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Cover photo by Timo Ahopelto. www.ahtarizoo.fi

Going to the zoo might not be everyone’s idea of a typical winter activity. I recently made a visit to nearby Ähtäri Zoo, however, and discovered there’s plenty of life there all year round.

Here are a few ideas of things to do when you visit Ähtäri:

Photo: Ahtari Zoo Panda Lumi by Timo Ahopelto. www.ahtarizoo.fi

Meet the Snowpandas

The zoo has received a lot of publicity in the last year due to the arrival of two giant pandas from China in early-2018, They have been named Lumi and Pyry and together they have been re-branded as Snow Pandas. These are the most northerly located pandas in the world and Ähtäri zoo is, naturally, proud of these international guests. There is an additional cost but the opportunity to watch the pandas playing, eating and probably sleeping is well worth well worth taking.

They live in a purpose-built panda house which provides a fantastic viewing area where you can sit, relax and just watch the pandas doing their thing. The indoor panda enclosures have been designed to recreate the natural mountainous habitat of their native China. They also have complete access to their outside enclosure, which is also sloped and has trees they can climb and climbing frames because, according to the panda keeper, pandas love climbing.

In the wild in China the pandas live in snowy, mountainous habitats. There wasn’t much snow when I visited, but I was told that if you visit once the snow has arrived, you will see Lumi & Pyry fulfilling their role as Snowpandas. They love the snow and enjoy rolling in the snow, carrying it around and playing with the snowman their keeper builds for them.

https://www.ahtarizoo.fi/index.php/en/zoo/snowpanda-house

Photo: Ahtari Zoo Karhu by Timo Ahopelto. www.ahtarizoo.fi

Take a Stroll Round the Zoo

So moving on from the panda house, you go out into the original part of the zoo. The collection Ähtäri Zoo has two elements to it: Scandinavian animals and Asian animals. Animals that come from a similar climate to Finland so they still feel relatively at home in Finland.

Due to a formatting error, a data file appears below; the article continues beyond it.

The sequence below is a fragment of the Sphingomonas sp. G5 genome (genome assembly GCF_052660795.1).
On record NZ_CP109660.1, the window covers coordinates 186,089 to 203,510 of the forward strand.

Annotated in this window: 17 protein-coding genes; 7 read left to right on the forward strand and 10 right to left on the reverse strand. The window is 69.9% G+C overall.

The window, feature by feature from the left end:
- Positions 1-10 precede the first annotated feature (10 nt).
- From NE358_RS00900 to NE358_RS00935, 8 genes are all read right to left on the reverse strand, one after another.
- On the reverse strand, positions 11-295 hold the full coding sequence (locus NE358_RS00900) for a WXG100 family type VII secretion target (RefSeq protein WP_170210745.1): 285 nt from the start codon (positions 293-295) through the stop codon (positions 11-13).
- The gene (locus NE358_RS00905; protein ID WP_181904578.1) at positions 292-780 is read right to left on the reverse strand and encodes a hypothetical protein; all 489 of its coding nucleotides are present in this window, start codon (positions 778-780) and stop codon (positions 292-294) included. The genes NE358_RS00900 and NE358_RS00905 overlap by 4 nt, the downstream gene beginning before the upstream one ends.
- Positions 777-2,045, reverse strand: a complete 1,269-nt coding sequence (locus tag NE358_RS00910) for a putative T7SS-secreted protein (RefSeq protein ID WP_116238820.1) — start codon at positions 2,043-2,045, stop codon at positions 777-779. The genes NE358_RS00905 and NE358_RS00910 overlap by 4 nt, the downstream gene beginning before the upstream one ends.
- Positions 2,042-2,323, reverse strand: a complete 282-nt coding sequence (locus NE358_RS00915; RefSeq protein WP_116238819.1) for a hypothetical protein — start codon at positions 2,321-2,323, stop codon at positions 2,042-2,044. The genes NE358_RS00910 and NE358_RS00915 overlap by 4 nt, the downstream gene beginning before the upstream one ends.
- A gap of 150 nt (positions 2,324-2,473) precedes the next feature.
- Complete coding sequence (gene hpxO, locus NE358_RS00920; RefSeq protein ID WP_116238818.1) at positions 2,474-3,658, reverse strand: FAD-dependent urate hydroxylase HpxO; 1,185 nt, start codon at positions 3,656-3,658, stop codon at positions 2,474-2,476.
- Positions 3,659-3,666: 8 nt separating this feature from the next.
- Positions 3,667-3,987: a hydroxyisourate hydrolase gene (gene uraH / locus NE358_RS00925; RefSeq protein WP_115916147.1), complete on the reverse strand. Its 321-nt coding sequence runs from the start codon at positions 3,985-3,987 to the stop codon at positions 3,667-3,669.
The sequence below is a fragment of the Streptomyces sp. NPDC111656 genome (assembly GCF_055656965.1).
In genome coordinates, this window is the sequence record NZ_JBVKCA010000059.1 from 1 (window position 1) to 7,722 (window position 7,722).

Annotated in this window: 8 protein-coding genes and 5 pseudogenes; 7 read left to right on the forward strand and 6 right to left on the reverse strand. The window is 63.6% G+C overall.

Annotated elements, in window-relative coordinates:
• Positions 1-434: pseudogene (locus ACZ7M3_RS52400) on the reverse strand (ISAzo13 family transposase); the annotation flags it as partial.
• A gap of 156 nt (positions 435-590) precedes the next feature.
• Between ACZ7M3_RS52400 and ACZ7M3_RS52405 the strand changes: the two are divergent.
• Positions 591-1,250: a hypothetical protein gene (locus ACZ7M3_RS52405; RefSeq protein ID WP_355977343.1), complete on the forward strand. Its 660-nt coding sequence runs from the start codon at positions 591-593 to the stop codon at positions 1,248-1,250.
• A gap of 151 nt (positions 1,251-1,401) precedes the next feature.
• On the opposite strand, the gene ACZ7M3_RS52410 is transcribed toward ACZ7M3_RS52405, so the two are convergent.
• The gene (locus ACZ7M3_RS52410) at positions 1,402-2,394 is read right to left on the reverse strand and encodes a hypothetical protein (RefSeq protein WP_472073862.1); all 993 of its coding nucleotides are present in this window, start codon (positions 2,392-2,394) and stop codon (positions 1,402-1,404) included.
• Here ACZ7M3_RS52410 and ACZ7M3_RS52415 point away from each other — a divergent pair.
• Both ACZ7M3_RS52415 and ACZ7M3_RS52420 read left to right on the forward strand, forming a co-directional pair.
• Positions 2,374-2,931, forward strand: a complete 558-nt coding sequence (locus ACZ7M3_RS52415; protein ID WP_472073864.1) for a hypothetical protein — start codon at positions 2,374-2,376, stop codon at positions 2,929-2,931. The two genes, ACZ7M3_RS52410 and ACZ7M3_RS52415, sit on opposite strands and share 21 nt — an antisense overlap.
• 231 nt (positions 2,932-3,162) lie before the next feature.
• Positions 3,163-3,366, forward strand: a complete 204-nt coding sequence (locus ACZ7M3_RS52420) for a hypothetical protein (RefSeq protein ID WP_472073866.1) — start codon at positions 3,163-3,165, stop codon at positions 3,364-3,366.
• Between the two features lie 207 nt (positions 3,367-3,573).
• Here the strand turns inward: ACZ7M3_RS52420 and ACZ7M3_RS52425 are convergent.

There are two tracks around the zoo, the main track three kilometers long will take around the whole zoo, and you will see all the animals. While walking around it doesn’t really feel like you’re in a zoo, it feels more like you’re strolling through the Finnish forest. Then every so often you come come upon the next animal enclosure. It is also noticeable is that the animals are housed in more open enclosures, that actually includes some of the woodland, so the animals can access an environment that is familiar to them.

The main attraction among these animals is the traditional brown bears, very symbolic of Finnish wildlife. It is well worth visiting in the springtime, once the bears are starting to come out of their winter hibernation and start to rediscover the outside world again. It features on national news that the bears have woken up and people come especially to see the sleepy bears take their first steps into the new year.

https://www.ahtarizoo.fi/index.php/en/zoo/animals

Photo: Ahtari Zoo Farmi Talo Talvi by Timo Ahopelto. www.ahtarizoo.fi

Meet the Animals at Farmi Petting Zoo

At the end of the track around the zoo, you come to Farmi, a small petting zoo. Once again there is a theme and in this case it is traditional Finnish farm animals, so you will find a collection of cows, sheep, goats and  ponies. Maybe a Shetland pony is not exactly Finnish, but the Shetland Islands has a similar habitat to Finland, and children can take rides on the ponies. Farmi also has smaller animals like rabbits, chickens and ducks.

The focal point of this area is a red, wooden farmhouse, very traditional in the Etelä-Pohjanmaa region, which was transported here especially. Encircling the courtyard outside are the animal houses where the children can interact with the animals and hopefully learn about the animals, while also learning about the history of Finnish farming as well. For example, there is this traditional breed of Finnish dairy cow. This powerful beast is not widely used anymore, due to the amount of milk it produces, but they are very friendly, playful and well worth visiting at the end of your tour of Ähtäri Zoo.

http://www.ahtarizookotielaintila.fi/index.php/elaimet#elaimet

Photo: Hotelli Mesikammen Kalliokaytava2 by Timo Ahopelto. www.ahtarizoo.fi

Rest & Relax in the Evening

The zoo is really the hub of this ever growing resort and within 100 meters of the zoo gates you will find several other activities. Flow Park is a tree top rope walking activity park, great for all the family although young kids will definitely need adult supervision and help to get across the ropes, bridges, nets and hanging barrels.

There is also Family Golf, a new, short golf course where you can play six holes of par three golf. It is not expensive either, 10€ for one round or 20€ for an unlimited day ticket is great value, and if you like to get out and swing your golf clubs in Finland, it’s not easy without a green card membership.

At the end of a long day, you could check into Hotel Mesikämmen, which was designed by famous Finnish architects Timo & Tuomas Suomalainen, and built down into the Ähtäri bedrock. It is located beside Lake Hankavesi so every room offers a lake view, there is an indoor spa plus easy access to the forest tracks for biking, running or skiing, depending on when you visit.

https://www.ahtarizoo.fi/index.php/en/activities

Additional Reading:

Additional Listening:

Foraging for Mushrooms in Finland’s Forests
– The Magic of Midnight Golf in Finland

 

Mark Wiltshear
Explore Finland Radio Show

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